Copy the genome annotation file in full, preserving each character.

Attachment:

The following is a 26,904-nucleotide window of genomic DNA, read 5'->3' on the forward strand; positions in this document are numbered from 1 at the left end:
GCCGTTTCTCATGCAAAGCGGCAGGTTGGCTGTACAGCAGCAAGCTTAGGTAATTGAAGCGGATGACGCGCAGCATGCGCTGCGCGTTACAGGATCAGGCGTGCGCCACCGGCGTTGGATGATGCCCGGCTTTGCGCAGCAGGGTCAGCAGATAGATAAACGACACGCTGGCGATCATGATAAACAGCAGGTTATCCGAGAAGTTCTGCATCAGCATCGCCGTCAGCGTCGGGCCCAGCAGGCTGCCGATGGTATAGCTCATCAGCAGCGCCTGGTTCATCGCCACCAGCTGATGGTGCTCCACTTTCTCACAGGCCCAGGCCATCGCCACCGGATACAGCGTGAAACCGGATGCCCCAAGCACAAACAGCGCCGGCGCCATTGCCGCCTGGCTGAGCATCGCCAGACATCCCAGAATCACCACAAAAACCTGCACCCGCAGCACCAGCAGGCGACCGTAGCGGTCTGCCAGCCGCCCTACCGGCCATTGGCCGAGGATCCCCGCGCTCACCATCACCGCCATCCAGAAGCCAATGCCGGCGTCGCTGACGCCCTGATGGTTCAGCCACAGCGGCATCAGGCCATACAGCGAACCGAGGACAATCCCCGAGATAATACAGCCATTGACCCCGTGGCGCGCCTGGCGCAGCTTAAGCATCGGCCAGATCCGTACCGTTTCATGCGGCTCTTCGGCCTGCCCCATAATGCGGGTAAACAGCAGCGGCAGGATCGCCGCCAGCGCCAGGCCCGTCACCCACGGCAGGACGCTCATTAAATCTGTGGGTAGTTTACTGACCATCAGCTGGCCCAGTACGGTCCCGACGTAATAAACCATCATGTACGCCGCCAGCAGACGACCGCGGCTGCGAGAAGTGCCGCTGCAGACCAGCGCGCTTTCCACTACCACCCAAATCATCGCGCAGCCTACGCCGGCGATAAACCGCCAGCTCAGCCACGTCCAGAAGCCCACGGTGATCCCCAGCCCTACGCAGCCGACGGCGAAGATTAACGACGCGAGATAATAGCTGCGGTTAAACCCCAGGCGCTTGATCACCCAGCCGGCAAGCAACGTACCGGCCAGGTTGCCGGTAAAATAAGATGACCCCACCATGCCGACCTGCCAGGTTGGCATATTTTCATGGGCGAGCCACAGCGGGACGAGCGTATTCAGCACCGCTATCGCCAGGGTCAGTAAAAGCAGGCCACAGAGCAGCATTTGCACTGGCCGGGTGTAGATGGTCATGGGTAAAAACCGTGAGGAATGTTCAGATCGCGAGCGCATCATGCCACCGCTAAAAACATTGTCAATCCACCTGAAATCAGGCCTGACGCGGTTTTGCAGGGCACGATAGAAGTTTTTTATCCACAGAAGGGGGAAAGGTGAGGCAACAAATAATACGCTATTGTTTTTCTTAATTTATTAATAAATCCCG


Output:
The following is a 26,904-nucleotide window of genomic DNA, read 5'->3' on the forward strand; positions in this document are numbered from 1 at the left end:
GCCGTTTCTCATGCAAAGCGGCAGGTTGGCTGTACAGCAGCAAGCTTAGGTAATTGAAGCGGATGACGCGCAGCATGCGCTGCGCGTTACAGGATCAGGCGTGCGCCACCGGCGTTGGATGATGCCCGGCTTTGCGCAGCAGGGTCAGCAGATAGATAAACGACACGCTGGCGATCATGATAAACAGCAGGTTATCCGAGAAGTTCTGCATCAGCATCGCCGTCAGCGTCGGGCCCAGCAGGCTGCCGATGGTATAGCTCATCAGCAGCGCCTGGTTCATCGCCACCAGCTGATGGTGCTCCACTTTCTCACAGGCCCAGGCCATCGCCACCGGATACAGCGTGAAACCGGATGCCCCAAGCACAAACAGCGCCGGCGCCATTGCCGCCTGGCTGAGCATCGCCAGACATCCCAGAATCACCACAAAAACCTGCACCCGCAGCACCAGCAGGCGACCGTAGCGGTCTGCCAGCCGCCCTACCGGCCATTGGCCGAGGATCCCCGCGCTCACCATCACCGCCATCCAGAAGCCAATGCCGGCGTCGCTGACGCCCTGATGGTTCAGCCACAGCGGCATCAGGCCATACAGCGAACCGAGGACAATCCCCGAGATAATACAGCCATTGACCCCGTGGCGCGCCTGGCGCAGCTTAAGCATCGGCCAGATCCGTACCGTTTCATGCGGCTCTTCGGCCTGCCCCATAATGCGGGTAAACAGCAGCGGCAGGATCGCCGCCAGCGCCAGGCCCGTCACCCACGGCAGGACGCTCATTAAATCTGTGGGTAGTTTACTGACCATCAGCTGGCCCAGTACGGTCCCGACGTAATAAACCATCATGTACGCCGCCAGCAGACGACCGCGGCTGCGAGAAGTGCCGCTGCAGACCAGCGCGCTTTCCACTACCACCCAAATCATCGCGCAGCCTACGCCGGCGATAAACCGCCAGCTCAGCCACGTCCAGAAGCCCACGGTGATCCCCAGCCCTACGCAGCCGACGGCGAAGATTAACGACGCGAGATAATAGCTGCGGTTAAACCCCAGGCGCTTGATCACCCAGCCGGCAAGCAACGTACCGGCCAGGTTGCCGGTAAAATAAGATGACCCCACCATGCCGACCTGCCAGGTTGGCATATTTTCATGGGCGAGCCACAGCGGGACGAGCGTATTCAGCACCGCTATCGCCAGGGTCAGTAAAAGCAGGCCACAGAGCAGCATTTGCACTGGCCGGGTGTAGATGGTCATGGGTAAAAACCGTGAGGAATGTTCAGATCGCGAGCGCATCATGCCACCGCTAAAAACATTGTCAATCCACCTGAAATCAGGCCTGACGCGGTTTTGCAGGGCACGATAGAAGTTTTTTATCCACAGAAGGGGGAAAGGTGAGGCAACAAATAATACGCTATTGTTTTTCTTAATTTATTAATAAATCCCG